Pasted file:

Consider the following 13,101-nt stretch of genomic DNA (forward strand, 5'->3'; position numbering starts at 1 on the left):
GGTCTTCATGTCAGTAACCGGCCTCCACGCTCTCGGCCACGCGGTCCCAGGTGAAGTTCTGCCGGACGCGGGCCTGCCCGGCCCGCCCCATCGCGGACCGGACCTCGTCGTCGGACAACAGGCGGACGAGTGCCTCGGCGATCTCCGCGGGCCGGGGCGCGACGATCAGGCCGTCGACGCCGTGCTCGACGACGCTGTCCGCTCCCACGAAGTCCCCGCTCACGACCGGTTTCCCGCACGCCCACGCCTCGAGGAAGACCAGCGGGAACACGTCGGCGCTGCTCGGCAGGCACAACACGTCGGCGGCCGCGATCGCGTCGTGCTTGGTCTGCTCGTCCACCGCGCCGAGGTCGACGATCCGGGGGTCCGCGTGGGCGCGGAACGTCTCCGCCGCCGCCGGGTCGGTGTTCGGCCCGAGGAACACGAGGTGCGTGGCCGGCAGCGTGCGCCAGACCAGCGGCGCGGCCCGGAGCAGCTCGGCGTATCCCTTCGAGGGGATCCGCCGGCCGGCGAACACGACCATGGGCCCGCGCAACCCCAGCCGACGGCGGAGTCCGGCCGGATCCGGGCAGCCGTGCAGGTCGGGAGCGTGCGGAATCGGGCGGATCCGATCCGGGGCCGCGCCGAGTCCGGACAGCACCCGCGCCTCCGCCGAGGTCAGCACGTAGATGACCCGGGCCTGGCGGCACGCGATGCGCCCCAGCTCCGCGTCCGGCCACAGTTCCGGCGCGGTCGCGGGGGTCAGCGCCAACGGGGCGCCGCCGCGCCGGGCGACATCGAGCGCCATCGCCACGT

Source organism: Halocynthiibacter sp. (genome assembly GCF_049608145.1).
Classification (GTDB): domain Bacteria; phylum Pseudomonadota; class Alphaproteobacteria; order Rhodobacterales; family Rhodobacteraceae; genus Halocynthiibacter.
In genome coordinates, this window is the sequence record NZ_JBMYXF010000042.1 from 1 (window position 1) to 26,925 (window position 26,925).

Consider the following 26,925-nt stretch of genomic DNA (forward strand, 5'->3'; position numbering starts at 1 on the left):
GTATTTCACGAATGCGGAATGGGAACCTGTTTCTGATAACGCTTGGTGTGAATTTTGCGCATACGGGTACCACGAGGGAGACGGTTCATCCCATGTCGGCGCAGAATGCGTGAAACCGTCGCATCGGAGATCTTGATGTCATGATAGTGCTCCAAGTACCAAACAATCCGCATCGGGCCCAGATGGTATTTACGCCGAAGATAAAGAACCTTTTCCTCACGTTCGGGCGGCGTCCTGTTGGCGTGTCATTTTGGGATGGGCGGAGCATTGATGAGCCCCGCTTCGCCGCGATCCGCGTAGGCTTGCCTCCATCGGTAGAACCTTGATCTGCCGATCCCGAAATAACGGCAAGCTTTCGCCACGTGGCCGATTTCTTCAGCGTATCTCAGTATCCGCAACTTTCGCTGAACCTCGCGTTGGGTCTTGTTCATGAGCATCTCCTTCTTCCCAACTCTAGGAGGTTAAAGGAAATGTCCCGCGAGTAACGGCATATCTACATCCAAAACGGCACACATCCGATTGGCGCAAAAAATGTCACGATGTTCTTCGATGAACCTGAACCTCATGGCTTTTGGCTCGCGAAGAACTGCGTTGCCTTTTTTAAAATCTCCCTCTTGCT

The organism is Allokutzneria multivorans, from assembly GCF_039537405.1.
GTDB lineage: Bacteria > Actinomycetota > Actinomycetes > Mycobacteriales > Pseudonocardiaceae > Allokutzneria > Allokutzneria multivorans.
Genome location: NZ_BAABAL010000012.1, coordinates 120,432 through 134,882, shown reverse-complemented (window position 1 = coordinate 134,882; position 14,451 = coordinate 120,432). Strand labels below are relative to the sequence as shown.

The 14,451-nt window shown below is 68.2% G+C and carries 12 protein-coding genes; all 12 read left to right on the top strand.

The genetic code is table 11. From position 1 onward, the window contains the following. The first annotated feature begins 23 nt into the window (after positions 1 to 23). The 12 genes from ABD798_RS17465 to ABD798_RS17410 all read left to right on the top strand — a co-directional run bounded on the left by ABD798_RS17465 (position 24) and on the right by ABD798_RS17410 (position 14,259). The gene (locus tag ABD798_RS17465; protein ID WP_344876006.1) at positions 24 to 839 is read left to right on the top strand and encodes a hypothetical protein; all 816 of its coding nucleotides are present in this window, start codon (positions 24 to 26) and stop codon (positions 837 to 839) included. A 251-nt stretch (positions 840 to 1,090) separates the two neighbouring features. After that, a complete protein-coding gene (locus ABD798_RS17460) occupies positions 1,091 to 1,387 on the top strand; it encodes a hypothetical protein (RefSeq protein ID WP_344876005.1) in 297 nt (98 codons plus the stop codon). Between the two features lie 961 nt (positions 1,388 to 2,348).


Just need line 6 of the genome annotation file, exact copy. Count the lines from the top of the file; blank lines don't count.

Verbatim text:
Consider the following 26,925-nt stretch of genomic DNA (forward strand, 5'->3'; position numbering starts at 1 on the left):